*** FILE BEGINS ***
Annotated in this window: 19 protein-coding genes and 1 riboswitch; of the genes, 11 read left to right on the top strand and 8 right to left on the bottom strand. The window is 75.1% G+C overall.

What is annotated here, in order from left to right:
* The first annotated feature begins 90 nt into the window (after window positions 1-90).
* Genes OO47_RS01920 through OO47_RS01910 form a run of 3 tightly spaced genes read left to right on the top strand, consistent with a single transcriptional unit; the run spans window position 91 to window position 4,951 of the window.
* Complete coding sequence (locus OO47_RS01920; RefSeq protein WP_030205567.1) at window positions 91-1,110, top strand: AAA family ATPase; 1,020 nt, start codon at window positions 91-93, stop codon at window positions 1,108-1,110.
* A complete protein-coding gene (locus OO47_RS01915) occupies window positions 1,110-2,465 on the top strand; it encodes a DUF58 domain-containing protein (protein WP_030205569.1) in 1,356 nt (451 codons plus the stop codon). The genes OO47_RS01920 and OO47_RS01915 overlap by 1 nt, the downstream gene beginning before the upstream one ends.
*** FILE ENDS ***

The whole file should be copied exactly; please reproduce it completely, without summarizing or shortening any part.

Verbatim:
Annotated in this window: 19 protein-coding genes and 1 riboswitch; of the genes, 11 read left to right on the top strand and 8 right to left on the bottom strand. The window is 75.1% G+C overall.

What is annotated here, in order from left to right:
* The first annotated feature begins 90 nt into the window (after window positions 1-90).
* Genes OO47_RS01920 through OO47_RS01910 form a run of 3 tightly spaced genes read left to right on the top strand, consistent with a single transcriptional unit; the run spans window position 91 to window position 4,951 of the window.
* Complete coding sequence (locus OO47_RS01920; RefSeq protein WP_030205567.1) at window positions 91-1,110, top strand: AAA family ATPase; 1,020 nt, start codon at window positions 91-93, stop codon at window positions 1,108-1,110.
* A complete protein-coding gene (locus OO47_RS01915) occupies window positions 1,110-2,465 on the top strand; it encodes a DUF58 domain-containing protein (protein WP_030205569.1) in 1,356 nt (451 codons plus the stop codon). The genes OO47_RS01920 and OO47_RS01915 overlap by 1 nt, the downstream gene beginning before the upstream one ends.